Physician assistant students begin a tradition
Twenty-five new physician assistant students at McMaster University’s first stethoscope ceremony on Sept. 13. Photo by Georgia Kirkos.
Kira Slivitzky was a molecular biologist and researcher who found she always enjoyed talking to people rather than mice. Raymond Khanano, with a master’s in public health, sought a clinical career with flexibility. Nicole Veloce, with a life sciences degree, was attracted to being part of the health-care team.
They are three of 25 new physician assistant (PA) students who were welcomed into the profession on September 13 at McMaster’s first stethoscope ceremony.
Surrounded by family, friends and faculty members in McMaster’s Council Chambers, each member of the class of 2021 had a stethoscope placed on their neck and together they recited the physician assistant professional oath.
Kristen Burrows, assistant dean of the program and a graduate of McMaster’s first graduating class in 2010, greeted the students, pointing out that in the past decade since physician assistants started in Ontario, PAs are working in almost every health-care setting.
The students also heard from Leslie St. Jacques, incoming president of Canadian Association of Physician Assistants and a fellow 2010 McMaster PA graduate.
“You are coming into a fulfilling career where we provide direct patient care and make a significant impact for our patients. At the same time there will be opportunities to participate in leadership to shape health care of the future.”
Admission to the 24-month program requires at least two years of university education, but the majority of the 733 applicants at McMaster this year had at least an honours degree in a health-related discipline.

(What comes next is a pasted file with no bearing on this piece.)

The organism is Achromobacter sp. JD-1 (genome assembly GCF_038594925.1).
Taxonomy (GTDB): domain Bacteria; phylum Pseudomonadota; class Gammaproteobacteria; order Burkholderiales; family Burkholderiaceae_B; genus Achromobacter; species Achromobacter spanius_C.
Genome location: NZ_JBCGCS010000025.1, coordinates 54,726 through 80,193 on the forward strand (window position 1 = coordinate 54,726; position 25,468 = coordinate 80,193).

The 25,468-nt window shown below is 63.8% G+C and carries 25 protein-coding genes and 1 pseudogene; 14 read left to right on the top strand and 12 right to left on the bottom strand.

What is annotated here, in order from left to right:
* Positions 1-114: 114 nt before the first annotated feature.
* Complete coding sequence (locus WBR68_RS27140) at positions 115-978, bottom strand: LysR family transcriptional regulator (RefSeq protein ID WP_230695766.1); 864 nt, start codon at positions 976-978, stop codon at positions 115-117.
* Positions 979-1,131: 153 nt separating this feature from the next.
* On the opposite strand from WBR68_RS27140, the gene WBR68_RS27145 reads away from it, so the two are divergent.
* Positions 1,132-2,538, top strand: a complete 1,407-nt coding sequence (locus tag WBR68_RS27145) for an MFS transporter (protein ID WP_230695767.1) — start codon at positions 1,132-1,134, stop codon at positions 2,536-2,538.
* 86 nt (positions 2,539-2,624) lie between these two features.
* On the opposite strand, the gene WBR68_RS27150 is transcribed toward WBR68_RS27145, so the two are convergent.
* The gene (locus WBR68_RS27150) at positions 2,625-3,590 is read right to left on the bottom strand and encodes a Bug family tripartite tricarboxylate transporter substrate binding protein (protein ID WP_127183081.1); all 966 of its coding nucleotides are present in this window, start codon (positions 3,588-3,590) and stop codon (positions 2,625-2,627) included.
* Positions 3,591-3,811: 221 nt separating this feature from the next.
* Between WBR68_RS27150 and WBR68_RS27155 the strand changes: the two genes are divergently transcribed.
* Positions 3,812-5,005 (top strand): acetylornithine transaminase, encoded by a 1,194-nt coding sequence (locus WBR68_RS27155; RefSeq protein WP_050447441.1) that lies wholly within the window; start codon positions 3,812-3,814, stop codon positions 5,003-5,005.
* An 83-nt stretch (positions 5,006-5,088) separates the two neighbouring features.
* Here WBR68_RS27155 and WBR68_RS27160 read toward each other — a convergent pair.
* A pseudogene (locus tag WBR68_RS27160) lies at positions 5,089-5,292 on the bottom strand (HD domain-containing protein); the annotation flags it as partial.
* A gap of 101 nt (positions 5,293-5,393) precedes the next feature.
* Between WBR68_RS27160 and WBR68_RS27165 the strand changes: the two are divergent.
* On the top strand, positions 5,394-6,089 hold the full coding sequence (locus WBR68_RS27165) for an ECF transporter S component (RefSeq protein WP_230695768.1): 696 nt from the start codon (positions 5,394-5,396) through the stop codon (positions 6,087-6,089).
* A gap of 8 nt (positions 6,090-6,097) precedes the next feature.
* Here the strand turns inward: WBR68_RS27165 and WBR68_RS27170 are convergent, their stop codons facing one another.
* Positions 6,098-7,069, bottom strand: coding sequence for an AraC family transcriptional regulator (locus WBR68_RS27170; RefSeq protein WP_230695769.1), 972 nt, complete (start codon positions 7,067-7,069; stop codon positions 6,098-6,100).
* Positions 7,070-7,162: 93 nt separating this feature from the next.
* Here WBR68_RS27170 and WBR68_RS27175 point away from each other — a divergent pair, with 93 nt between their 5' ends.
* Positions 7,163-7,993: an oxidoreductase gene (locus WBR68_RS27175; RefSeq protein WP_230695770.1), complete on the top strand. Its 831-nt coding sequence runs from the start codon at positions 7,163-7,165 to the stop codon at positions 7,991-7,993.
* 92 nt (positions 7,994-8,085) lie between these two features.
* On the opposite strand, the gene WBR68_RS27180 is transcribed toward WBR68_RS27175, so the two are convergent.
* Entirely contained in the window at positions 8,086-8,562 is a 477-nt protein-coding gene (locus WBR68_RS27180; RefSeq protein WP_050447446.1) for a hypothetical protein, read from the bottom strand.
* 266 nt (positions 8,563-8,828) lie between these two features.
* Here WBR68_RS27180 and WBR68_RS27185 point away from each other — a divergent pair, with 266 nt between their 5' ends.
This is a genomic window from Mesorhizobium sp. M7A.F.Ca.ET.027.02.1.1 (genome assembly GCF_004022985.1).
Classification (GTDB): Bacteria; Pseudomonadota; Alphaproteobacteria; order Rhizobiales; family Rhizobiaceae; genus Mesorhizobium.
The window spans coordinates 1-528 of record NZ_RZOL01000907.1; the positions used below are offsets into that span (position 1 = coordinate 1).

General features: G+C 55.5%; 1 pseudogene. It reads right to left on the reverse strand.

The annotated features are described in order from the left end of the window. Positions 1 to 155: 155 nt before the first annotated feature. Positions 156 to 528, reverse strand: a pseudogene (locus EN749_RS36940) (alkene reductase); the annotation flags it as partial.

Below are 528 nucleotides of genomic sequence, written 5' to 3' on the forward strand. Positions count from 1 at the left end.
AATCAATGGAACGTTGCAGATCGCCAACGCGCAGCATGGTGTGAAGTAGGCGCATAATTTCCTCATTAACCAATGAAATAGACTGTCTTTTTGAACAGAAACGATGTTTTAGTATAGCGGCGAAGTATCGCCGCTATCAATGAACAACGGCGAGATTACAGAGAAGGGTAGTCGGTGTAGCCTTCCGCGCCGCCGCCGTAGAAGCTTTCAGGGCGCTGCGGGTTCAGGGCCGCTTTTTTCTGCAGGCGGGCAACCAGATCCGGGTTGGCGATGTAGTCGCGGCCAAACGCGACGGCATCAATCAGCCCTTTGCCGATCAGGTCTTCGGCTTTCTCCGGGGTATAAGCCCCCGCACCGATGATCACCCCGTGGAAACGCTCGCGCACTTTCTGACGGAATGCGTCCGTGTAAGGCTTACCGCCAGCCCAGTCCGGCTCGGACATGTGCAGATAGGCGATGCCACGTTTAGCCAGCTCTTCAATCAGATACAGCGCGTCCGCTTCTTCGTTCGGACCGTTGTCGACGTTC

The students spend the first year in biomedical science courses, and the second year in clinical rotations through family and emergency medicine, pediatrics, internal medicine, psychiatry, surgery and geriatrics.
Once in practice, physician assistants work under the supervision of a physician.
Kira, who has a master’s degree in molecular biology, was doing clinical research and found she enjoyed being “closer to the end goal of helping people. I wanted to be in the circle of care, to get to do research as well as practice. I like talking to people rather than mice.”
Raymond agreed, saying he looked forward to being able to combine research with a clinical role. “I’m glad to be in a growing profession, as PAs have room to teach, do research and have an expanding role in clinical care.”
He added he was glad to return to McMaster where he obtained an undergraduate degree in kinesiology. “McMaster’s leadership in health sciences is well known, it pioneered problem-based learning and evidence-based medicine. I knew Mac would deliver a high-calibre education.”
He said that the stethoscope ceremony is a great celebration of the start of the journey.
“We chose the symbol of the stethoscope, as it represents the value of listening to our patients, not just their vital signs but to them, to provide the best care possible.”
Nicole was happy to have her father Nick attend the ceremony, his first outing from hospital after a cycling accident in the summer.
“This is very exciting, and everything I want in a career. We are part of the health-care team, and part of the patient’s journey, but there is flexibility to go into different specialties and have a good life-work balance.”
The McMaster PA program, which was the first of three civilian undergraduate programs in Canada, has had 206 graduates, not including the 21 who will have their convocation on Nov. 21.
PAs have an essential role to play as health systems shift to team-based care, said Burrows.
“PAs are trained in the medical model to extend physician services, and have a significant impact on increasing patient access to care, decreasing wait times and improving patient satisfaction.
“For a decade, McMaster has been on the forefront of educating PAs and preparing them to not only deliver exceptional patient care, but to improve communication and coordination in what is often a fragmented health system.”